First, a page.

René Girard unveils humanity's deep, dark secret which he explicates in his "mimetic theory." This secret is that human culture is built squarely upon a "single victim mechanism" and it is the unique work of the Gospel in history to bring an end this secret's satanic reign.
But this foundation of human violence was so vital to the construction and maintenance of human culture - re-enacted each time victims were arbitrarily selected and expelled and/or murdered - that for aeons there was no alternative. The "lamb slain since the foundation of the world" (Rev 13,8) was the default way to manufacture human cultural cohesion; the "lowest common denominator" of human society.
Without gainsaying any teaching of the Catholic Church regarding atonement, Girard showed not so much how our Lord's death brought about salvation, but why it needed to happen. It happened because human sin always - always - takes us back to the same place: the place of expelling the victim and scapegoating violence. The way that God chose to reveal and break the inner workings of our satanic (literally: Satan - Σατάν - "the accuser") method of convening had to be to go to the place our sin always took us - the place of sacrificial violence - and undo Satan's power once and for all.[The following couple excerpts are from James Alison's The Joy of Being Wrong: Original Sin Through Easter Eyes (New York: Crossroad, 1998) and though I differ with James on a few things I feel he does bring some solid Girardian perspectives to the table.]
"Further consequences flow from the model under examination, owing to the way in which desire is shown to be anterior to language (and thus reason), to will (and thus freedom), and to memory (and thus history). In the first place, language is shown to be part of a distorted construction of a worldview. The key binary opposites (good/evil, life/death) are shown to flow from the lynchers' perspective on the victim. Thus the whole human system of signification, rather than being in any sense independent of the sense world and not deceived by it, is already utterly shot through with a certain betrayal of truth. Human reason is a tradition-borne phenomenon, but that human tradition, which is utterly constitutive of the possibility of human culture, is already a form of treason of the truth and can reach truth only with very great difficulty after a long time. In this sense Girard demonstrates that it was not, as is often suggested, that reasonable people proposed scientific theories of causality, and thus showed up the silly superstition of burning witches for the offense against reason that it was. Rather, it was the gradual collapse of belief in the real guilt of such mythical victims which led to the possibility of the proposal of scientific theories of causality..."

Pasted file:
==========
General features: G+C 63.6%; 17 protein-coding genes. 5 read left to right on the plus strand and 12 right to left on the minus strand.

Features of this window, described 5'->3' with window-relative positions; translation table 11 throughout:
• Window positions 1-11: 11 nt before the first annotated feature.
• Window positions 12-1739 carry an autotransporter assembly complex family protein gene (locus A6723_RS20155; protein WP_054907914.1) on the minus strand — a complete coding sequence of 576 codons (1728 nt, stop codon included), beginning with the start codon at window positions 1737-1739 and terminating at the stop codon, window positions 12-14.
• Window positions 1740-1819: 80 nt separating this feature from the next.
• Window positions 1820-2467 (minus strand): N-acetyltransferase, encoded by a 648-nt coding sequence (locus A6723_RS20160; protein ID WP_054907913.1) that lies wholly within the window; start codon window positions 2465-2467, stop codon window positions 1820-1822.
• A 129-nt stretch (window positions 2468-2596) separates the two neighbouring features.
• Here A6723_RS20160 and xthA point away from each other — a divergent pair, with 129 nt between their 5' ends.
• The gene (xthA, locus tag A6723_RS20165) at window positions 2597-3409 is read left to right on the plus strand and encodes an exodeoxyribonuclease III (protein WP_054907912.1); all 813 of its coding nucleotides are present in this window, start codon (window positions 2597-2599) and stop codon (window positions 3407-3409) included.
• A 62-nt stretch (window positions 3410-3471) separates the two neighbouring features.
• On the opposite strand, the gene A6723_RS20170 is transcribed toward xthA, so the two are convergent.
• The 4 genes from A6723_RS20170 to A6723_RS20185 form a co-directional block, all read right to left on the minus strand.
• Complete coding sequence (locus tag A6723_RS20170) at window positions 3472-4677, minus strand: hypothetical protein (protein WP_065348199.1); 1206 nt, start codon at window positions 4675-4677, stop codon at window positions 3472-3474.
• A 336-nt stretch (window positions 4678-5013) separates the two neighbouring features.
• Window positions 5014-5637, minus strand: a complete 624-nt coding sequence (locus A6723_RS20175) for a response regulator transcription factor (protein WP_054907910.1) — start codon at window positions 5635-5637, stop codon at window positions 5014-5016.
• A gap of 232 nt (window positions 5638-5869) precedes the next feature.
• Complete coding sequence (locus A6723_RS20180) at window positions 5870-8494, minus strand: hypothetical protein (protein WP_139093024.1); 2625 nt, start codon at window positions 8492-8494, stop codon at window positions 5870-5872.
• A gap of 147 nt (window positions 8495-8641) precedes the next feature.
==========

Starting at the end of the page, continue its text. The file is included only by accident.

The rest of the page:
"It becomes possible thus to recover the sense in which memory is a cover-up, a certain sort of forgetting that other things may be remembered. This ties in with the very ancient perception that truth, far from having to do in the first place with simple objective facts, as we are inclined to think, needs a certain sort of un-forgetting. That is what aletheia means. Something of the same is contained in our words "discovery" and revelation." Rather than things being clear, and our just meeting them, the truth is covered and must be dis-covered, or veiled and must be re-vealed." An Excerpt for James Alison's The Joy of Being Wrong: Original Sin Through Easter Eyes (New York: Crossroad, 1998), pages 40-42.
Mass readings today, Saturday November 20, 2010: Rv 11:4-12 and the Gospel Lk 20:27-40 where "those deemed worthy to attain to the coming age and to the resurrection of the dead can no longer die." Even though people from every nation "gloat over" the corpses of the dead prophets, death is not the final power in the world. "After three and a half days, a breath of life entered them." A "loud voice from heaven" said to them, "Come up here." (Magnificat p 281.)
"If God can raise someone from the dead in the middle of human history, the very fact reveals that death, which up till this point had marked human history as simply something inevitable, part of what it is to be a human being, is not inevitable. That is, that death is itself not a simply biological reality, but a human cultural reality marking all perception, and a human cultural reality that is capable of being altered. This it seems to me is the decisive point at which any pre-Christian notion of sin and the Christian understanding must differ. The drastic nature of sin is revealed as something which has so inflected human culture that death is a human, and not simply a biological reality, one which decisively marks all human culture. This nature of sin as related to death is simultaneously revealed as something which need not be. It is not that God can, of course, forgive all our sins, but then there is also death which is just there. It becomes clear that God is not only capable of forgiving us for such things as we might have done, but the shape of his forgiveness stretches further than that, into what we are: we are humans tied into the human reality of death. We need no longer be.
"This it seems to me is an anthropological discovery of unimaginable proportions..." An Excerpt for James Alison's The Joy of Being Wrong: Original Sin Through Easter Eyes (New York: Crossroad, 1998), pages 118-119.